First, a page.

Development of a Database of Gridded Daily Temperatures for Southern Africa
Report No 1156/2/04

Dec 2004



Temperature is a basic climatological parameter used frequently as an index of the energy status of the environment.

Because temperature measurement is a simple procedure and because long term temperature data are relatively abundant, it is not surprising that temperature parameters have been used as input variables in a wide range of climatological, hydrological and agricultural applications, from the estimation of solar radiation, relative humidity or potential evaporation to the concepts of heat and chill units or the delimitation of frost zones and agroclimatically optimum growth areas of crops.

In light of its importance, as highlighted above, temperature was selected as the one multiple-use hydroclimatic variable, other than rainfall, for detailed study in the Water Research Commission (WRC) Project K5/1156 titled

“Development of a Revised Spatial Database of Annual, Monthly and Daily Rainfall and Other Hydroclimatic Variables for South Africa”.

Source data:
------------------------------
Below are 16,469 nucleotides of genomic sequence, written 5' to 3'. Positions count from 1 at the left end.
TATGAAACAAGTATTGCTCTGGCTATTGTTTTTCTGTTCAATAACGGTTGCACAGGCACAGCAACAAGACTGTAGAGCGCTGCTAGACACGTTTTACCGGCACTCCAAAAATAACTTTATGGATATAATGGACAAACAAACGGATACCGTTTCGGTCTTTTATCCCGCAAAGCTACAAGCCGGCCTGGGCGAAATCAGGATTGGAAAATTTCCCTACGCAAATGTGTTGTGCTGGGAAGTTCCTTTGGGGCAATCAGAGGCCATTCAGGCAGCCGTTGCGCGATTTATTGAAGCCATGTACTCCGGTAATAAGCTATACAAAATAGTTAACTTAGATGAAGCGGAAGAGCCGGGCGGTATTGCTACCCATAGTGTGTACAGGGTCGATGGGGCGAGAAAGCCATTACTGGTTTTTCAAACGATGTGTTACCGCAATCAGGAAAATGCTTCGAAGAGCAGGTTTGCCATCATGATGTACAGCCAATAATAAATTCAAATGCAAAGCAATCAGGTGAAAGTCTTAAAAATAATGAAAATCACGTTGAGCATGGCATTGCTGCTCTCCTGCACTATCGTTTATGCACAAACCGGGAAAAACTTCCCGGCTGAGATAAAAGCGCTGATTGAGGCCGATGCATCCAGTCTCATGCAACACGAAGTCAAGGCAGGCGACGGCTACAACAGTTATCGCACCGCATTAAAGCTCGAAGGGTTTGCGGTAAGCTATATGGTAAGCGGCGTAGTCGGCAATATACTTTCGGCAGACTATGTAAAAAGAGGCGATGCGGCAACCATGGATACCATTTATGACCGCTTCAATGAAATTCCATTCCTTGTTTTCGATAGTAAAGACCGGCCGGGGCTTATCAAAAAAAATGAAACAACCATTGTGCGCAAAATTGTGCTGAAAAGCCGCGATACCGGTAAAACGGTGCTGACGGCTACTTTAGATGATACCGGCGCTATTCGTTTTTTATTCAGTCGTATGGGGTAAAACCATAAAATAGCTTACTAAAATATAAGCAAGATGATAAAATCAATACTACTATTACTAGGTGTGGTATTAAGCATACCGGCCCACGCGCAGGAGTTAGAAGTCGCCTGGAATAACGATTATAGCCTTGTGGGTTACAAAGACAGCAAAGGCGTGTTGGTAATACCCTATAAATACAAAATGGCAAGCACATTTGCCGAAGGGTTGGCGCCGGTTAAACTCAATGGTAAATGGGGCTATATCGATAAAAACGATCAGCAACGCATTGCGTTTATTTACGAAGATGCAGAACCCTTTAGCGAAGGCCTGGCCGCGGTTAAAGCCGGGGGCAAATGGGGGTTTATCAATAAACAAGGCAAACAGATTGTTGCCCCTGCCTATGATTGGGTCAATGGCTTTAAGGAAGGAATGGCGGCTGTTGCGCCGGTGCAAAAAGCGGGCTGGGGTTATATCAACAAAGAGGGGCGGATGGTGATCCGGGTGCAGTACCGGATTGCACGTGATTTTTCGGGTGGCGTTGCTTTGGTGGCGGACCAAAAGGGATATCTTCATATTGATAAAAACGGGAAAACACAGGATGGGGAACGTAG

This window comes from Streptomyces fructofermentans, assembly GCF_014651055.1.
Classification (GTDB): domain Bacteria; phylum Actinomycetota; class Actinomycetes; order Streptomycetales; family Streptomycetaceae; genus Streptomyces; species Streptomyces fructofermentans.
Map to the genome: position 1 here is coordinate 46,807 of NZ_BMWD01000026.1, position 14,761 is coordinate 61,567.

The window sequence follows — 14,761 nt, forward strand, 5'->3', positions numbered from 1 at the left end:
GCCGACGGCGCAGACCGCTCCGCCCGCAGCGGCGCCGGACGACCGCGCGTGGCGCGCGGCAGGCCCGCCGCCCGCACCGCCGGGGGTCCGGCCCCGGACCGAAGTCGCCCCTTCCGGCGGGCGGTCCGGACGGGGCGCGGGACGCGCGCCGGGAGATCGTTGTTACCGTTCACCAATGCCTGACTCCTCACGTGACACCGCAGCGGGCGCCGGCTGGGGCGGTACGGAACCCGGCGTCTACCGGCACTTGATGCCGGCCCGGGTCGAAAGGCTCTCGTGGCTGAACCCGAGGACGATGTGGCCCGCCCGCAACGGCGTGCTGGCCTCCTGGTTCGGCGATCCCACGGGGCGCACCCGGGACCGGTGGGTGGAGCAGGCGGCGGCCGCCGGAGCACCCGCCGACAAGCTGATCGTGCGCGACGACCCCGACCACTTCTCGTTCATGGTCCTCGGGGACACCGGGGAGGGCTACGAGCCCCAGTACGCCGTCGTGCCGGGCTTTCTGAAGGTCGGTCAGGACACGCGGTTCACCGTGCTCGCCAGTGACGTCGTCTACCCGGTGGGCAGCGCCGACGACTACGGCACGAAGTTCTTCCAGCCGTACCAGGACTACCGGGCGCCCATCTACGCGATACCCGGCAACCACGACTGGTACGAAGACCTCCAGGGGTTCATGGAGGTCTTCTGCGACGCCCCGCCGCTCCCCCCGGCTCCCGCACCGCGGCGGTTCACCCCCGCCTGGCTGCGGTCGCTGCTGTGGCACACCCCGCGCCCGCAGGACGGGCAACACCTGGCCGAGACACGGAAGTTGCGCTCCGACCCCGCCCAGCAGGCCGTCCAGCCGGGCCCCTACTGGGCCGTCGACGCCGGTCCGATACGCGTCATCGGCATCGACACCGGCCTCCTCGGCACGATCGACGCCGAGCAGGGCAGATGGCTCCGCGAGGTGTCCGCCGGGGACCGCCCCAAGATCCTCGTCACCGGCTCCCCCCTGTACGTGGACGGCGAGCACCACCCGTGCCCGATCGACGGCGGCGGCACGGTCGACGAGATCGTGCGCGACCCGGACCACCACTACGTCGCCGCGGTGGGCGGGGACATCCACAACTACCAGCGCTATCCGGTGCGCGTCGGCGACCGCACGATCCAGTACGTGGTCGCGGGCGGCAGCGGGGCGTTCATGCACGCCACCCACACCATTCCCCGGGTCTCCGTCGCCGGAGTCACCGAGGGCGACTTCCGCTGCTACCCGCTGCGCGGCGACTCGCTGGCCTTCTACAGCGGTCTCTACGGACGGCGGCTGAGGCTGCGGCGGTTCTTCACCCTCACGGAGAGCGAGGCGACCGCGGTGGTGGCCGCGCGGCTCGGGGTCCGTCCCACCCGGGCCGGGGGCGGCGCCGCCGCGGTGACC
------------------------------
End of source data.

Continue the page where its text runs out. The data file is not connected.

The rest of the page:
More specifically, this temperature related component of Project K5/1156, which is reported separately from the rainfall component, sought to

In order to achieve these two objectives

The specific objectives of this study relate clearly to daily temperature estimates. Why?

In a previous publication by the senior author (the “South African Atlas of Agrohydrology and -Climatology”, WRC 1997), long term monthly means of temperature parameters were used in developing equations for computations of solar radiation, relative humidity, potential evaporation and crop yields. However, neither inter-annual nor intra-seasonal variabilities, nor probabilities of occurrence could be computed, neither could any trends over time be evaluated, because only long term monthly means were used as forcing functions. The generation of daily temperature time series at any location in southern Africa would, however, facilitate computation of all these higher order statistics.